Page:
9. “alternative to typing http://

    Simple browser innovation…

    Remove the HTTP, and have it be a drop down (which the ability to add customized options). This simple change would eliminate the need to type http://. Now if you clicked on a link it would automatically change to reflect where you were. (ie: https://). But if you wanted to go to FTP. You could select “FTP” from the drop down and then type 360conferences.com

    “www”

    Yes, why we picked three of the longest letters to pronounce in any fashion. And how to ever change it.

    I’d like to see a proposal for the simple alternative…

    web.yahoo.com

    And to somehow make it an infrastructure level change so that web. & www. would be synonymous. And even allow “yahoo.com” to simply be “silent web”. Where as all other subdomains would require typing mail.yahoo.com, movies.yahoo.com, etc.

    But this has to be done seamless to the common user. But likewise. I think this could be incorporated in a browser design.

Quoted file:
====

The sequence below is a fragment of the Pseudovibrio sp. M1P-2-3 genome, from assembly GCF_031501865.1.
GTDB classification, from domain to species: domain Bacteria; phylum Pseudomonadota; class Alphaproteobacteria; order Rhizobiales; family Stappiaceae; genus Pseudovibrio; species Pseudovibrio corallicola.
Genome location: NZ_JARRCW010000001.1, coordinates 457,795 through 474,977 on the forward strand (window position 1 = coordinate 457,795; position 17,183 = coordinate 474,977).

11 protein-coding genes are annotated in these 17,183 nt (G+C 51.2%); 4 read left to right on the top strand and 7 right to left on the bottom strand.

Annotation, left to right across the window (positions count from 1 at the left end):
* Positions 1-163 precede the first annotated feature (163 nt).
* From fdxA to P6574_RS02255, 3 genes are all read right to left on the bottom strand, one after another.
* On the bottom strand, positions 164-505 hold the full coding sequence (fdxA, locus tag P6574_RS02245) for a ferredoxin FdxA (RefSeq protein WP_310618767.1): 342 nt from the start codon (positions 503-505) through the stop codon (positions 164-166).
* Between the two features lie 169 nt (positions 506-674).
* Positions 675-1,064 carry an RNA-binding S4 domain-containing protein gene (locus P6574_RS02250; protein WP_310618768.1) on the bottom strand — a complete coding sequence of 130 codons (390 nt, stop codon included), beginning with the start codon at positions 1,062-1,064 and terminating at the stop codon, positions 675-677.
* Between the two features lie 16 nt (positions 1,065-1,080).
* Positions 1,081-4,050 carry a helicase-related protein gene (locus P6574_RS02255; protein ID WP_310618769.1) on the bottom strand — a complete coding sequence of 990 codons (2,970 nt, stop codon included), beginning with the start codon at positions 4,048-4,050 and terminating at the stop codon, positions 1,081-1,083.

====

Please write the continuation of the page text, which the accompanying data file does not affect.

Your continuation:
In fact, I did a little back end site for my mother-in-law and she was having problems. It wasn’t maintaining her “session”. I finally realized she wasn’t entering the domain in the URL bar but in the search and without the www. prefix. Well, the host server wasn’t setup to equate domain.com the same as http://www.domain.com.

    ““Call mom” into the phone and it would automatically connect you with your mom and they would’ve said, “You’re crazy.””

    My father used to caution on the danger of this (ie: when lack of phone exists), or of the guy standing at the pay phone saying “Call mom!” and nothing happens. Of course, one is now hard pressed to find a pay phone anymore. (What an interesting twist the future delivered.) *lol*